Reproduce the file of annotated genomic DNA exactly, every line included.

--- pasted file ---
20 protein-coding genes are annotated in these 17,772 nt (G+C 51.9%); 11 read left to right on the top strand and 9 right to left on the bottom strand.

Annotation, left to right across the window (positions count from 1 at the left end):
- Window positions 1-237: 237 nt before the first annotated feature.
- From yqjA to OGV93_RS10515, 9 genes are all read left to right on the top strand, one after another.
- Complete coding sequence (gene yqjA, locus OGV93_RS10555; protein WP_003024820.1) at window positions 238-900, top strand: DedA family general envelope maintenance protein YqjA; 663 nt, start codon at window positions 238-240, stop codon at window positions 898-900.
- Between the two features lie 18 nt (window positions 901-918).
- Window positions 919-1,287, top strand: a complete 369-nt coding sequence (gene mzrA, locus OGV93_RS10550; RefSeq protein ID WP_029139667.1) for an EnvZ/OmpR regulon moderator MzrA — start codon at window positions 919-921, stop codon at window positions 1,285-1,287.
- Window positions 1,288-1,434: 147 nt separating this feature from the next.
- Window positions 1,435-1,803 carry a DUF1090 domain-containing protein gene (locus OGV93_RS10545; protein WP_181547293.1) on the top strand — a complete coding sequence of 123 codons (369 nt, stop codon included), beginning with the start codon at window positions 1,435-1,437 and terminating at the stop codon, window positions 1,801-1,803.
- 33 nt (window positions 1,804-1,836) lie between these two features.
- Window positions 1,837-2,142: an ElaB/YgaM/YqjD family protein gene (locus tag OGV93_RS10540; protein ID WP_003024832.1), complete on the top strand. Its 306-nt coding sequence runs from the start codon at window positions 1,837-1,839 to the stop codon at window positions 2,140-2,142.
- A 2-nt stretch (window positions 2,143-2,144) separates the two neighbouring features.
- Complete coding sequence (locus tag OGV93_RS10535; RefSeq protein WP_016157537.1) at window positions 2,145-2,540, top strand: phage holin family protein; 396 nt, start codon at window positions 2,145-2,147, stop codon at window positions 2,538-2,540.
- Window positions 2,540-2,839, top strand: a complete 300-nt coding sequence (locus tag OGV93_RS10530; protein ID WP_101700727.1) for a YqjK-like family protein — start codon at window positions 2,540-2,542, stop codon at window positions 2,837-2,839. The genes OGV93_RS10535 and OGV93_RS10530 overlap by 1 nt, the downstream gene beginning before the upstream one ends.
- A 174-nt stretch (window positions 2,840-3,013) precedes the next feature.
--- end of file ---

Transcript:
20 protein-coding genes are annotated in these 17,772 nt (G+C 51.9%); 11 read left to right on the top strand and 9 right to left on the bottom strand.

Annotation, left to right across the window (positions count from 1 at the left end):
- Window positions 1-237: 237 nt before the first annotated feature.
- From yqjA to OGV93_RS10515, 9 genes are all read left to right on the top strand, one after another.
- Complete coding sequence (gene yqjA, locus OGV93_RS10555; protein WP_003024820.1) at window positions 238-900, top strand: DedA family general envelope maintenance protein YqjA; 663 nt, start codon at window positions 238-240, stop codon at window positions 898-900.
- Between the two features lie 18 nt (window positions 901-918).
- Window positions 919-1,287, top strand: a complete 369-nt coding sequence (gene mzrA, locus OGV93_RS10550; RefSeq protein ID WP_029139667.1) for an EnvZ/OmpR regulon moderator MzrA — start codon at window positions 919-921, stop codon at window positions 1,285-1,287.
- Window positions 1,288-1,434: 147 nt separating this feature from the next.
- Window positions 1,435-1,803 carry a DUF1090 domain-containing protein gene (locus OGV93_RS10545; protein WP_181547293.1) on the top strand — a complete coding sequence of 123 codons (369 nt, stop codon included), beginning with the start codon at window positions 1,435-1,437 and terminating at the stop codon, window positions 1,801-1,803.
- 33 nt (window positions 1,804-1,836) lie between these two features.
- Window positions 1,837-2,142: an ElaB/YgaM/YqjD family protein gene (locus tag OGV93_RS10540; protein ID WP_003024832.1), complete on the top strand. Its 306-nt coding sequence runs from the start codon at window positions 1,837-1,839 to the stop codon at window positions 2,140-2,142.
- A 2-nt stretch (window positions 2,143-2,144) separates the two neighbouring features.
- Complete coding sequence (locus tag OGV93_RS10535; RefSeq protein WP_016157537.1) at window positions 2,145-2,540, top strand: phage holin family protein; 396 nt, start codon at window positions 2,145-2,147, stop codon at window positions 2,538-2,540.
- Window positions 2,540-2,839, top strand: a complete 300-nt coding sequence (locus tag OGV93_RS10530; protein ID WP_101700727.1) for a YqjK-like family protein — start codon at window positions 2,540-2,542, stop codon at window positions 2,837-2,839. The genes OGV93_RS10535 and OGV93_RS10530 overlap by 1 nt, the downstream gene beginning before the upstream one ends.
- A 174-nt stretch (window positions 2,840-3,013) precedes the next feature.